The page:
Wednesday, April 30, 2014

Review: Eona by Alison Goodman


Author: Alison Goodman
Release: April 19th 2011
Genre: Fantasy, Dragons, YA
#2 in the Eon duology
Prequel: Eon (#1)


Eon has been revealed as Eona, the first female Dragoneye in hundreds of years. Along with fellow rebels Ryko and Lady Dela, she is on the run from High Lord Sethon's army. The renegades are on a quest for the black folio, stolen by the drug-riddled Dillon; they must also find Kygo, the young Pearl Emperor, who needs Eona's power and the black folio if he is to wrest back his throne from the selfstyled "Emperor" Sethon. Through it all, Eona must come to terms with her new Dragoneye identity and power - and learn to bear the anguish of the ten dragons whose Dragoneyes were murdered. As they focus their power through her, she becomes a dangerous conduit for their plans. . . .

Eona, with its pulse-pounding drama and romance, its unforgettable fight scenes, and its surprises, is the conclusion to an epic story only Alison Goodman can create..


I'm still not sure what to think. But let's lay it all out in a review, maybe then I'll know what my thoughts are on this book.

First up, did my expectations and hopes become true? No, no they didn't. There still weren't lots of epic battles and sword fighting, some, yes, but not a lot of it. At least not on Eona's part.
However, there was still lots of action, more so than in the last novel, which was one of my complaints back then. This sequel was extremely fast-paced and thrilling, making me turn page after page way past my bedtime, telling myself "One more chapter. Just one."

In terms of character development, well ... I did grow fonder of Eona. I think that her struggle between thirst for power, duty and personal feelings was very raw and real, which truly made my heart ache for her. I'm a fan of making characters not always the most likable, and sometimes along the lines I was truly appalled by her actions. Which was very good, at least I thought so. So, enormously well done character development for her. Also for Ido, if I do say so myself. He was believable yet still disgusting and at the same time also quite charming. On the one side, I can minimally understand Eona on how she felt about him during the course of the book, but mostly, I still didn't hugely like him.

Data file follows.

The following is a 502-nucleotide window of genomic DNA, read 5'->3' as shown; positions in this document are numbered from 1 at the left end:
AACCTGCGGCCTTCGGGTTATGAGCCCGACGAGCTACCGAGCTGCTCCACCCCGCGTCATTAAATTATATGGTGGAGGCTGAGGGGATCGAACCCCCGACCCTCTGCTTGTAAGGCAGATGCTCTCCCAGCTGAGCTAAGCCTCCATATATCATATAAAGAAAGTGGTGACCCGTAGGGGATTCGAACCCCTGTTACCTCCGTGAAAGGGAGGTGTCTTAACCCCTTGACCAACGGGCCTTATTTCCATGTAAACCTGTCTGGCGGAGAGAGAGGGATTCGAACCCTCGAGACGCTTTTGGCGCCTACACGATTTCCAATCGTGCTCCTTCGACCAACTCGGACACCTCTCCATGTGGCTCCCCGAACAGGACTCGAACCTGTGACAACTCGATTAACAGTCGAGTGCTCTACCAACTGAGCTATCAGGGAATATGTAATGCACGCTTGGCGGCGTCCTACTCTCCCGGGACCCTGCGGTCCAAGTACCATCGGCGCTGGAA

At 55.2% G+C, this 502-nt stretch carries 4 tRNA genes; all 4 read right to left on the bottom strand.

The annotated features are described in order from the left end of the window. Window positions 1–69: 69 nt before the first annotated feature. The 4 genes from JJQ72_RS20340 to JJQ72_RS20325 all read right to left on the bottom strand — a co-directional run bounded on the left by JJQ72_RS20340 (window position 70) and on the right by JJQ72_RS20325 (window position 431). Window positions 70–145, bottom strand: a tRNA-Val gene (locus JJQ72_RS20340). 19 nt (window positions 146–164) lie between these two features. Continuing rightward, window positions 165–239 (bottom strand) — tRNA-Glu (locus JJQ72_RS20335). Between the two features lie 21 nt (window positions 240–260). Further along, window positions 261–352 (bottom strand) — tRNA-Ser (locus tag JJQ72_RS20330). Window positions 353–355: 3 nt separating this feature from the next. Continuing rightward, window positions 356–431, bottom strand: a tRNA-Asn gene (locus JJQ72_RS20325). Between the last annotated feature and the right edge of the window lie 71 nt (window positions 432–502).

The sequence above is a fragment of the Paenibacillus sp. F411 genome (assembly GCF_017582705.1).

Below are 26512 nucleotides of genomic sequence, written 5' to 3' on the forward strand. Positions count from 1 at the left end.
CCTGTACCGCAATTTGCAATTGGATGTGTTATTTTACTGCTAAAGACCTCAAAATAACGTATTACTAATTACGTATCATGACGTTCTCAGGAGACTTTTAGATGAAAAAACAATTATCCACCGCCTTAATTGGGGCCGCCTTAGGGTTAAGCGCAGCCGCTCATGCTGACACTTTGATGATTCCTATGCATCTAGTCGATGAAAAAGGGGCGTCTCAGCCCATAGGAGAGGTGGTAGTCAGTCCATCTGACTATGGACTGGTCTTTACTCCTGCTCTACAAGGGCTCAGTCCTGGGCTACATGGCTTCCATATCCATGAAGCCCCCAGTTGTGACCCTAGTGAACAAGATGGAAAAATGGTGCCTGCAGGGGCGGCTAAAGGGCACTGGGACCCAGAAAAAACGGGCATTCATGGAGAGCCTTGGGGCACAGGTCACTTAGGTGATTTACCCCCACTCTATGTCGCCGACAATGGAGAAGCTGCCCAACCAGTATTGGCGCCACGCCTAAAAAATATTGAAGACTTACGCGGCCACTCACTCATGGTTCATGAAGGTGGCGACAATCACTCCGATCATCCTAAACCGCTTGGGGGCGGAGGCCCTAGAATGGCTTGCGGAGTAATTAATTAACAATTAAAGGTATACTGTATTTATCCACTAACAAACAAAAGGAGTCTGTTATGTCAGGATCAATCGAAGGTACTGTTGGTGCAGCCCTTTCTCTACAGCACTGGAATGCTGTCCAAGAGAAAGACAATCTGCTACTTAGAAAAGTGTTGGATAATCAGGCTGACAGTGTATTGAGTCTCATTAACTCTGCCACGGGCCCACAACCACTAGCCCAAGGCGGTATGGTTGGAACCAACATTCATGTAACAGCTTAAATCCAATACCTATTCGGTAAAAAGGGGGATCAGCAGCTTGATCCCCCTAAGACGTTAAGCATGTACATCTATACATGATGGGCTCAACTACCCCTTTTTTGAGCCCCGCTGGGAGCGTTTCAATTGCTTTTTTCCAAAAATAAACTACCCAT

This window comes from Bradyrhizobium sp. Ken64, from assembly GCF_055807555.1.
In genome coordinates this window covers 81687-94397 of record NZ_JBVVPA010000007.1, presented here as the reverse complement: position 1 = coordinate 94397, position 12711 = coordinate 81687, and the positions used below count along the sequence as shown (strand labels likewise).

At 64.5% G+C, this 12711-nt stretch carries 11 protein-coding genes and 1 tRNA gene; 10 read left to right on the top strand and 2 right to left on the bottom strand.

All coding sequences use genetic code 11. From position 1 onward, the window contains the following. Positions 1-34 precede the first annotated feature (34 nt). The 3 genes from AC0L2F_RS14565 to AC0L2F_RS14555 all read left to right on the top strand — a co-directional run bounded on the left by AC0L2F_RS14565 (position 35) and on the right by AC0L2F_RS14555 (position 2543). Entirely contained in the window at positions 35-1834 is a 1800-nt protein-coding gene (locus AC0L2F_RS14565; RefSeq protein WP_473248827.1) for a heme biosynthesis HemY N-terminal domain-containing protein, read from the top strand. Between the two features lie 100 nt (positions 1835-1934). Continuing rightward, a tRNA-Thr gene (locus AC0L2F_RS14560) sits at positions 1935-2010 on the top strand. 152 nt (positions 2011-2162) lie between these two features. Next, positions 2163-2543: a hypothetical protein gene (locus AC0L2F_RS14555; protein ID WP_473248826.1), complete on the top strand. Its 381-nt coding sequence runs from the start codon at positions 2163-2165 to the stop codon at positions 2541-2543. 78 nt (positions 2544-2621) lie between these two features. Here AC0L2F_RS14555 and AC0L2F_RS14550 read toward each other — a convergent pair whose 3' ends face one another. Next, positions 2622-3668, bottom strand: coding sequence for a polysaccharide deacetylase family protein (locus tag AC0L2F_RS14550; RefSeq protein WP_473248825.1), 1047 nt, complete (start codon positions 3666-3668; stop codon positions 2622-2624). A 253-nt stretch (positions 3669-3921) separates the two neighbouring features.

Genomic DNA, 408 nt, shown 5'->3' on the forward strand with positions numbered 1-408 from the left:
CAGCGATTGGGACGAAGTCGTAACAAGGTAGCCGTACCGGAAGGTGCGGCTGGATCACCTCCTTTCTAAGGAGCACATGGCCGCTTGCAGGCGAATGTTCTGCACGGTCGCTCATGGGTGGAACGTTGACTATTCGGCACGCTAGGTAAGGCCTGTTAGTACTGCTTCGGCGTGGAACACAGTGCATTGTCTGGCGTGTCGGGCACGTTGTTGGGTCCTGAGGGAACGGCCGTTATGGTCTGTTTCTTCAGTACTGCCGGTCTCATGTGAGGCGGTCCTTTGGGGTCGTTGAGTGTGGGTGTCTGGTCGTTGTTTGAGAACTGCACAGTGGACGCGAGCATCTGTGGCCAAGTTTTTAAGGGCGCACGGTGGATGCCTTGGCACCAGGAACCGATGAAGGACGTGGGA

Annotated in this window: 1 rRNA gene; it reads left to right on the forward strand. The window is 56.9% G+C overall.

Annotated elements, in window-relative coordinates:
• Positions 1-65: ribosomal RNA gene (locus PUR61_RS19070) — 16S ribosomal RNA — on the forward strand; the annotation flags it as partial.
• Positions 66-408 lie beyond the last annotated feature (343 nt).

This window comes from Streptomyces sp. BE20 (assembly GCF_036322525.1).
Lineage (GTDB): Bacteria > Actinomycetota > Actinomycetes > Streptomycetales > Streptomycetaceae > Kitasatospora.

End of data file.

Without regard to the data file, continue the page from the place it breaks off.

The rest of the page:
The other, more secondary characters didn't really get any development anymore. Ryko does in a way, yes, but he's mostly overlooked as well and only has two sides to show: either anger at Eona for doing, erm, something which, in his eyes, is wrong, or having a small moment of faith and forgiveness in between for her. No, wait, there's a third option: pity for himself. Yeah. He could actually be annoying sometimes, playing the victim and/or the saint. Aside from him and possibly Yuso at the end, there's not much in store for other characters. Maybe Vida, yes, but very minor and only in relation to Eona as well. Her only character development consists of her slowly starting to thaw towards Eona and forgive her for something that happened early on in the book. Not much else. I was also kind of disappointed that these are all relationships that are pushed mainly to the sidelines in favor of other things, mainly the key love triangle. Yeah, Ryko and Eona's deteriorating friendship was also in the spotlight, but like I said, it was actually kind of annoying after a while, because it was always the same. I would have rather seen how Vida and Eona's relationship played out, or Eona and Dela's friendship, which we didn't see that much of anymore, or hell, what about Eona and her mother? There's so little on them, I am beginning to question why her mother was brought into the picture in the first place. It didn't help further along the storyline, didn't have that much impact on Eona's character arc...